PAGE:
Boxing Day is a national Bank Holiday, a day to spend with family and friends and to eat up all the leftovers of Christmas Day. The origins of the day, however, are steeped in history and tradition.
Arguments abound on the origins of the name Boxing Day.
All the answers below are valid, so maybe it is one, or even all of them.
- A ‘Christmas Box’ in Britain is a name for a Christmas present.
- Boxing Day was traditionally a day off for servants and the day when they received a ‘Christmas Box’ from the master. The servants would also go home on Boxing Day to give ‘Christmas Boxes’ to their families.
- A box to collect money for the poor traditionally and placed in Churches on Christmas day and opened the next day - Boxing Day.
- Great sailing ships when setting sail would have a sealed box containing money on board for good luck. Were the voyage a success, the box was given to a priest, opened at Christmas and the contents given to the poor.
Boxing Day is a holiday traditionally celebrated the day following Christmas Day, when servants and tradesmen would receive gifts, known as a "Christmas box", from their bosses or employers, in the United Kingdom, Barbados, Canada, Hong Kong, Australia, Bermuda, New Zealand, Kenya, South Africa, Guyana, Trinidad and Tobago, Jamaica and other former British colonies. Today, Boxing Day is the bank holiday that generally takes place on 26 December.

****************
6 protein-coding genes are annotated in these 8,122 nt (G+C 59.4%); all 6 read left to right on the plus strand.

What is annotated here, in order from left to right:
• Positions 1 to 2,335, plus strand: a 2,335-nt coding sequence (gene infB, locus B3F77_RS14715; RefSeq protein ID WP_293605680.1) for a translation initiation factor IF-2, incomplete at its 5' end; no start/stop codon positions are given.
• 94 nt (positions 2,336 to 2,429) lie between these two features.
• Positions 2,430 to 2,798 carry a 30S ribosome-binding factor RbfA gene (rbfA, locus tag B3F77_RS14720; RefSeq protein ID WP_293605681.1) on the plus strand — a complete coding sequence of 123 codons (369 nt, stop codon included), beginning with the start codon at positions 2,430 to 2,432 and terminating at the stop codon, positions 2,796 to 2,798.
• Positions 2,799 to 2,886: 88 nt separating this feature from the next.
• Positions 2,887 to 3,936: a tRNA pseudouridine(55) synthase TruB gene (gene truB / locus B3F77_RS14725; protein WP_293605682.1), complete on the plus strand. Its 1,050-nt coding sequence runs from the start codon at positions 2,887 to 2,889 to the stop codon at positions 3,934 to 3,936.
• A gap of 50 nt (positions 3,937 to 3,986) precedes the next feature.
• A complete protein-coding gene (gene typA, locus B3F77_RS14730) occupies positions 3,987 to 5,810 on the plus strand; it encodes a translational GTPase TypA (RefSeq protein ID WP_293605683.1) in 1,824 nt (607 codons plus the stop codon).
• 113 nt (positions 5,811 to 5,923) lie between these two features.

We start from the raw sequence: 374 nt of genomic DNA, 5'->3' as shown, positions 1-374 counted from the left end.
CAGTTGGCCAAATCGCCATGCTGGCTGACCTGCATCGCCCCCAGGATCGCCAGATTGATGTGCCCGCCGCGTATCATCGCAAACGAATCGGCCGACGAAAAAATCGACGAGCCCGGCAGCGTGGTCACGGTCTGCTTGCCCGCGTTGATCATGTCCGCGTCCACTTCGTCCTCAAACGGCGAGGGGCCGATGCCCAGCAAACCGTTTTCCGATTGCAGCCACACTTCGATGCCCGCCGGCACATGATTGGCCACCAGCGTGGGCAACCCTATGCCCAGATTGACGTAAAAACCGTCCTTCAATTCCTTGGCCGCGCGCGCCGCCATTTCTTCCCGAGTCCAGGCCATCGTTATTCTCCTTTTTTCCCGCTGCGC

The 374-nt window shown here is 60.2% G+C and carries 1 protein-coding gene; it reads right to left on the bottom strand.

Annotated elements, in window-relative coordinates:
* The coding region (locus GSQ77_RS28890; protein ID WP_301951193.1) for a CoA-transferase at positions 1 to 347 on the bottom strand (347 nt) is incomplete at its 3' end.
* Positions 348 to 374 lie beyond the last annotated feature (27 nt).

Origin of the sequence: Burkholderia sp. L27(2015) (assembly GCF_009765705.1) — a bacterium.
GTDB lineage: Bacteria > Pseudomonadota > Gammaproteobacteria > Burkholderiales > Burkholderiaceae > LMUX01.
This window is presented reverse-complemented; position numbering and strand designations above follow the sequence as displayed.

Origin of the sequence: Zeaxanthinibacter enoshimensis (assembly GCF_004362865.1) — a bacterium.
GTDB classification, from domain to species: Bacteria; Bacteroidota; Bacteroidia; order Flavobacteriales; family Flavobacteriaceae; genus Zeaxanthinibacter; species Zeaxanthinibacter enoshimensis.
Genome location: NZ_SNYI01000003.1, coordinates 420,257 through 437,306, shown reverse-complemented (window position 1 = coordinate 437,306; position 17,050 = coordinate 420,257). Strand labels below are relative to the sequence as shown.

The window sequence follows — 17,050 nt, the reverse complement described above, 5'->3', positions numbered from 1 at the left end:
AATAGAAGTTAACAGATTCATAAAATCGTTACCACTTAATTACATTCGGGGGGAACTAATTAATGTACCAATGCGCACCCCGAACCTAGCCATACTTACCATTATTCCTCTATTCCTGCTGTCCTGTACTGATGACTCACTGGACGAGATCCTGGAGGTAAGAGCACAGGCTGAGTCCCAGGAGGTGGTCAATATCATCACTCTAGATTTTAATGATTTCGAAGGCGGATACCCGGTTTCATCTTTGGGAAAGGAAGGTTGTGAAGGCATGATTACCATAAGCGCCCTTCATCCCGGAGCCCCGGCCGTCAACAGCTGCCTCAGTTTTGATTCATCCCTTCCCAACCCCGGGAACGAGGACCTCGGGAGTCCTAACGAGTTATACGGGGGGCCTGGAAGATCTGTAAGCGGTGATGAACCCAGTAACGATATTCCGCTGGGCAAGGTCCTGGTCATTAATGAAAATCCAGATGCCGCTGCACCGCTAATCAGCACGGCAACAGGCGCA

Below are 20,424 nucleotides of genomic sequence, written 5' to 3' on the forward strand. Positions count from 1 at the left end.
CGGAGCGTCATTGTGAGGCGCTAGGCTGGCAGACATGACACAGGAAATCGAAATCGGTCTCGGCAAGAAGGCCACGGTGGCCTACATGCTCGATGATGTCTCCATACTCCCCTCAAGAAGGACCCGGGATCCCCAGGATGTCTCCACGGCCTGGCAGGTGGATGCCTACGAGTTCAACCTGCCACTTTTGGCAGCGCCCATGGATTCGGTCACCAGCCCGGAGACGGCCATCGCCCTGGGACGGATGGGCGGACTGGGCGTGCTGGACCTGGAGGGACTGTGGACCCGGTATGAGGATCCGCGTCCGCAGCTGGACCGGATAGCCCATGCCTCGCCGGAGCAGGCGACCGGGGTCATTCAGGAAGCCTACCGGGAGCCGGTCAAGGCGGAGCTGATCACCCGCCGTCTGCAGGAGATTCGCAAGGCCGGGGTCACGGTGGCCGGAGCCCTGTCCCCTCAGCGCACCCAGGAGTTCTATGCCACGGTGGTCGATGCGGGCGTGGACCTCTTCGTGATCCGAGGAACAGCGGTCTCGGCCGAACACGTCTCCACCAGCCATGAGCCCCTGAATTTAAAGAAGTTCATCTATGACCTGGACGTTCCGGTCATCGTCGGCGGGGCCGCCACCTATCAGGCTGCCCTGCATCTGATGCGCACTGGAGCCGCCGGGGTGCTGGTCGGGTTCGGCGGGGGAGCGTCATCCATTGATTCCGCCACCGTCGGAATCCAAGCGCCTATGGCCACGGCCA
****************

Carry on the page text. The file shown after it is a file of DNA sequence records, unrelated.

In South Africa, Boxing Day was renamed Day of Goodwill in 1994. In the Roman Catholic Church's liturgical calendar, the day is dedicated to St. Stephen, so is known as St. Stephen's Day to Catholics, and to the population generally in Italy, Ireland, Finland, and Alsace and Moselle in France. It is also known as both St. Stephen's Day and the Day of the Wren or Wren's Day in Ireland. In some European countries, most notably Germany, Poland, Belgium, the Netherlands and those in Scandinavia, 26 December is celebrated as the Second Christmas Day.
Various competing theories for the origins of the term boxing day circulate in popular culture, none of which are definitive. However, the Oxford English Dictionary gives the earliest attestations of the term as being from England in the 1830s, defining it as 'the first week-day after Christmas-day, observed as a holiday on which post-men, errand-boys, and servants of various kinds expect to receive a Christmas-box'